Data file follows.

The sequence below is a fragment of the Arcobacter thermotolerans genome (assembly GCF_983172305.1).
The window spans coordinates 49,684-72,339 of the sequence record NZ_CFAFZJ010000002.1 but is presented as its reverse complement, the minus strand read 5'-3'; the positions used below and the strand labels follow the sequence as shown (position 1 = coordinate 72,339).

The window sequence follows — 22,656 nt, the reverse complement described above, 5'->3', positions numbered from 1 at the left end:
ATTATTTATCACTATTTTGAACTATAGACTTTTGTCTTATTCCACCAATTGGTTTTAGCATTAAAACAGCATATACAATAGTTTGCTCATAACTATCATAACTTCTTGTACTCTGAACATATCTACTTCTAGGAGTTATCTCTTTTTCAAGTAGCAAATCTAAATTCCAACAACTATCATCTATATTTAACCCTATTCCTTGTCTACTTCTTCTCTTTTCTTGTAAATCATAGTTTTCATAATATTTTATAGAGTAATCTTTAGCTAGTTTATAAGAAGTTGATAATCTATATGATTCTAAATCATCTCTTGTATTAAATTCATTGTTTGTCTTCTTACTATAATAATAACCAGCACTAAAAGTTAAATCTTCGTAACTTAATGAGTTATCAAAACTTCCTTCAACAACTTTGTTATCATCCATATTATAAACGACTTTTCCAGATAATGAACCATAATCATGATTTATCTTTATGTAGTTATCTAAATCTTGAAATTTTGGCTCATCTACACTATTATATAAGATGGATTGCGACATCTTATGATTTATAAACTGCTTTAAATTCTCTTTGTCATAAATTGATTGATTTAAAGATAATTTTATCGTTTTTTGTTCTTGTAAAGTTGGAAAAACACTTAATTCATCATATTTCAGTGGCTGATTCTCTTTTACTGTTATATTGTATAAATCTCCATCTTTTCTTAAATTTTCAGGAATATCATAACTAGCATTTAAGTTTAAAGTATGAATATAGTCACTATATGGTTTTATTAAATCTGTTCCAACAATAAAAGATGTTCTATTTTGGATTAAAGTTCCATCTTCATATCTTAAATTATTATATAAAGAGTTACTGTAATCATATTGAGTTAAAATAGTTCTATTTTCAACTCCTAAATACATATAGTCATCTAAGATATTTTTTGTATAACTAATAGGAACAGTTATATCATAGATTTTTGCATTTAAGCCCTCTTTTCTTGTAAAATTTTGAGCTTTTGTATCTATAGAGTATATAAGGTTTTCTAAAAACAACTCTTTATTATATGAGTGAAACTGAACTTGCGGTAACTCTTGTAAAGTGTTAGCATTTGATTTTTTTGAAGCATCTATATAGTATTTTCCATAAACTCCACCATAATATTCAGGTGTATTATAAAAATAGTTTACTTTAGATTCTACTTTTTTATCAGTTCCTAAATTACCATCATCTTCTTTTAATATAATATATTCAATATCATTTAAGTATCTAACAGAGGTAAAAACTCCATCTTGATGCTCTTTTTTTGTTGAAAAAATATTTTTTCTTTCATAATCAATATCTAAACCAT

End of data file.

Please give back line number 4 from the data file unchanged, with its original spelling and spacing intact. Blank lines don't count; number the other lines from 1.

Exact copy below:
ATTATTTATCACTATTTTGAACTATAGACTTTTGTCTTATTCCACCAATTGGTTTTAGCATTAAAACAGCATATACAATAGTTTGCTCATAACTATCATAACTTCTTGTACTCTGAACATATCTACTTCTAGGAGTTATCTCTTTTTCAAGTAGCAAATCTAAATTCCAACAACTATCATCTATATTTAACCCTATTCCTTGTCTACTTCTTCTCTTTTCTTGTAAATCATAGTTTTCATAATATTTTATAGAGTAATCTTTAGCTAGTTTATAAGAAGTTGATAATCTATATGATTCTAAATCATCTCTTGTATTAAATTCATTGTTTGTCTTCTTACTATAATAATAACCAGCACTAAAAGTTAAATCTTCGTAACTTAATGAGTTATCAAAACTTCCTTCAACAACTTTGTTATCATCCATATTATAAACGACTTTTCCAGATAATGAACCATAATCATGATTTATCTTTATGTAGTTATCTAAATCTTGAAATTTTGGCTCATCTACACTATTATATAAGATGGATTGCGACATCTTATGATTTATAAACTGCTTTAAATTCTCTTTGTCATAAATTGATTGATTTAAAGATAATTTTATCGTTTTTTGTTCTTGTAAAGTTGGAAAAACACTTAATTCATCATATTTCAGTGGCTGATTCTCTTTTACTGTTATATTGTATAAATCTCCATCTTTTCTTAAATTTTCAGGAATATCATAACTAGCATTTAAGTTTAAAGTATGAATATAGTCACTATATGGTTTTATTAAATCTGTTCCAACAATAAAAGATGTTCTATTTTGGATTAAAGTTCCATCTTCATATCTTAAATTATTATATAAAGAGTTACTGTAATCATATTGAGTTAAAATAGTTCTATTTTCAACTCCTAAATACATATAGTCATCTAAGATATTTTTTGTATAACTAATAGGAACAGTTATATCATAGATTTTTGCATTTAAGCCCTCTTTTCTTGTAAAATTTTGAGCTTTTGTATCTATAGAGTATATAAGGTTTTCTAAAAACAACTCTTTATTATATGAGTGAAACTGAACTTGCGGTAACTCTTGTAAAGTGTTAGCATTTGATTTTTTTGAAGCATCTATATAGTATTTTCCATAAACTCCACCATAATATTCAGGTGTATTATAAAAATAGTTTACTTTAGATTCTACTTTTTTATCAGTTCCTAAATTACCATCATCTTCTTTTAATATAATATATTCAATATCATTTAAGTATCTAACAGAGGTAAAAACTCCATCTTGATGCTCTTTTTTTGTTGAAAAAATATTTTTTCTTTCATAATCAATATCTAAACCAT